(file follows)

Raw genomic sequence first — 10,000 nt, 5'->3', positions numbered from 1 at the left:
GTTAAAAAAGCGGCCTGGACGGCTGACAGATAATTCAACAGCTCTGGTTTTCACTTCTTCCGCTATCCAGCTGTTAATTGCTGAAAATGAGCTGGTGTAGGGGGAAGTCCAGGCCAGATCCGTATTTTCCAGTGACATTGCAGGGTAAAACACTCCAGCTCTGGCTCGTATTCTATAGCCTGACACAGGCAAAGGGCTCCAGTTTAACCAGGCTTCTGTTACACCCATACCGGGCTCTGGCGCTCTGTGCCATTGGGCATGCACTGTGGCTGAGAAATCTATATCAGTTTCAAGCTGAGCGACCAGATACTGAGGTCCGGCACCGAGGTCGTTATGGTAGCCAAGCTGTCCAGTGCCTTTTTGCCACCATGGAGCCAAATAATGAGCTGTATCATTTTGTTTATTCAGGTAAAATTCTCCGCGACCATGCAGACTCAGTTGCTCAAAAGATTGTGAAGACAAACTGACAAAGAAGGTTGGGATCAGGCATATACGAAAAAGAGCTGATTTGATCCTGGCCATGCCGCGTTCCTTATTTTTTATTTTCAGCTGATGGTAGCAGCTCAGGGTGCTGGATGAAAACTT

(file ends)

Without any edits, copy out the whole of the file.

Raw genomic sequence first — 10,000 nt, 5'->3', positions numbered from 1 at the left:
GTTAAAAAAGCGGCCTGGACGGCTGACAGATAATTCAACAGCTCTGGTTTTCACTTCTTCCGCTATCCAGCTGTTAATTGCTGAAAATGAGCTGGTGTAGGGGGAAGTCCAGGCCAGATCCGTATTTTCCAGTGACATTGCAGGGTAAAACACTCCAGCTCTGGCTCGTATTCTATAGCCTGACACAGGCAAAGGGCTCCAGTTTAACCAGGCTTCTGTTACACCCATACCGGGCTCTGGCGCTCTGTGCCATTGGGCATGCACTGTGGCTGAGAAATCTATATCAGTTTCAAGCTGAGCGACCAGATACTGAGGTCCGGCACCGAGGTCGTTATGGTAGCCAAGCTGTCCAGTGCCTTTTTGCCACCATGGAGCCAAATAATGAGCTGTATCATTTTGTTTATTCAGGTAAAATTCTCCGCGACCATGCAGACTCAGTTGCTCAAAAGATTGTGAAGACAAACTGACAAAGAAGGTTGGGATCAGGCATATACGAAAAAGAGCTGATTTGATCCTGGCCATGCCGCGTTCCTTATTTTTTATTTTCAGCTGATGGTAGCAGCTCAGGGTGCTGGATGAAAACTT